Pursuing Criminal Justice Reform to Honor MLK’s Legacy
Next Monday, January 15, is Martin Luther King, Jr. Day. In the Reform community, we observe this day with Shabbat Tzedek: Celebrate Civil Rights and Social Justice. Shabbat Tzedek honors the life and work of the Rev. Dr. Martin Luther King, Jr. – and more broadly, honors the civil rights movement. As Jews working toward a more just society, we know that the vital work of the civil rights movement is not complete, and Shabbat Tzedek represents an opportunity to renew our commitment to these endeavors.
One way we are honoring this commitment in Ohio is through our ongoing work for criminal justice reform at the state level.
On October 25, 2017, 70 Reform Jews from every corner of the Buckeye State gathered at the Statehouse in Columbus to lobby for criminal justice reform as part of Reform Ohio, a project of the Religious Action Center of Reform Judaism. But first, we heard the story of Tammy Fornier-Alsaasda, who works with the People’s Justice Project.
As a young, impoverished mother, she struggled to raise and support her children. She became addicted to drugs and eventually was incarcerated – like her mother before and her son, who currently is serving a prison sentence. In Tammy’s community, three generations of incarceration is not an anomaly.
Black Ohioans, like Tammy and her son, make up just 10% of the state’s population but half of our imprisoned citizens. This disturbing trend is borne out nationwide. The U.S. is about 4.4% of the world's population, but we house more than 20% of the world's inmates. According to Bryan Stevenson, author of Just Mercy: A Story of Justice and Redemption, one in every three black male babies born this century is expected to be incarcerated.
On April 16, 1963, a different incarcerated black man wrote, “I am cognizant of the interrelatedness of all communities and states.” In his now famous Letter from a Birmingham Jail, Dr. Martin Luther King Jr. continues, “Injustice anywhere is a threat to justice everywhere. We are caught in an inescapable network of mutuality, tied in a single garment of destiny. Whatever affects one directly affects all indirectly.”
Dr. King’s words teach us that mass incarceration is a Jewish problem, too.
The Talmud implores that “All of Israel is responsible for one another,” and gives us an example of what it means to truly be responsible for others. Rav Yochanan and Reish Lakish have two different interpretations of responsibility. When their friend, Rav Imi is captured by bandits, Yochanan’s idea of responsibility is to purchase burial shrouds for him so that he can eventually provide him with the honor of a proper burial. Reish Lakish has a different idea. “I will kill or be killed, but I will go to save him,” he says about his friend before successfully freeing him. Although Yochanan’s intentions are good, it is Reish Lakish who creates justice where none previously existed.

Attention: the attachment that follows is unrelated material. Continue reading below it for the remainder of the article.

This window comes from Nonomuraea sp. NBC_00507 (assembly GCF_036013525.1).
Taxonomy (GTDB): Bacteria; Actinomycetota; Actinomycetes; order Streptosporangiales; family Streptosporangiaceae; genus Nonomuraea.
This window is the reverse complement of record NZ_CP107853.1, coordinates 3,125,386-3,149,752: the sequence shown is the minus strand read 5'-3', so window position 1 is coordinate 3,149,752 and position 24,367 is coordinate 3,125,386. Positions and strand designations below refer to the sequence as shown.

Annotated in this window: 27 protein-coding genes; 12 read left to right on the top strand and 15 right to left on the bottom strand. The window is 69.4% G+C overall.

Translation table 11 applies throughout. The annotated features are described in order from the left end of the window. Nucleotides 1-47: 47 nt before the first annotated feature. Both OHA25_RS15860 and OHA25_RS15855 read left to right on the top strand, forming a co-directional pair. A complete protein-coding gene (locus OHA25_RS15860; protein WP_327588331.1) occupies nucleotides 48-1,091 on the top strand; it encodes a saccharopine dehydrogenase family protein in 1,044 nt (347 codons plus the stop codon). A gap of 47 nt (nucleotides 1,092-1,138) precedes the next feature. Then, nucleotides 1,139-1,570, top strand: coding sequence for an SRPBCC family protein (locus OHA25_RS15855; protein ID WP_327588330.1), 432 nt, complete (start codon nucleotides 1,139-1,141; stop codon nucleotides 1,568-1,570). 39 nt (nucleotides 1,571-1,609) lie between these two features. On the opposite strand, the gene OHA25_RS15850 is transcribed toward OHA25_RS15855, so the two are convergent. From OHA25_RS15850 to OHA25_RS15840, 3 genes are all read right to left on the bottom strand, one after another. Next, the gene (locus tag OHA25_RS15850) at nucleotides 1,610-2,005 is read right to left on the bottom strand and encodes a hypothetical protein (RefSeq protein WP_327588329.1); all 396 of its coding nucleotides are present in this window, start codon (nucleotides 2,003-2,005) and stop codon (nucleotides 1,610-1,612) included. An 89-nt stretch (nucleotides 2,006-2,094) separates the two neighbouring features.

Dr. King’s Letter from a Birmingham Jail addressed local white moderate clergy, including a Reform rabbi, whose intentions, he acknowledged, were good. Like Yochanan, they agreed that injustice was afoot. But, unlike Reish Lakish, they failed to appreciate the urgency with which they needed to act.
We are all inheritors of Dr. Martin Luther King Jr.’s legacy. The civil rights era is today and the campaign for racial justice is underway now. Opportunities for systemic change exist in every city and state across America. In Ohio, the Reform Jewish community has joined a diverse coalition working to pass a criminal justice reform ballot measure in November. On this Shabbat Tzedek, we renew our commitment to this work.
At the end of Reform Ohio’s Lobby Day, we walked out of the Statehouse to face a looming granite structure in the shape of a Jewish star – the Ohio Statehouse Holocaust Memorial. The only building of its kind in the nation, it bears the words of Auschwitz survivor Avner Shalev: “This is a commitment to uphold human rights, above all, freedom and the sanctity of life.”
Jewish texts and Jewish history beg us to answer Dr. King’s call. It is up to each of us to determine whether we will heed this call as Rav Yochanan or as Reish Lakish did. As we continue today’s fight for civil rights and racial equality, will we donate burial shrouds, or will we stand up for justice?
Learn more about Shabbat Tzedek: Celebrate Civil Rights and Social Justice and how you can participate individually or as a part of a Jewish community. To join Reform Ohio’s criminal justice reform efforts, contact Rabbi Lindsey Danziger. For questions about the Reform Jewish community’s broader racial justice work, contact Matt Fidel.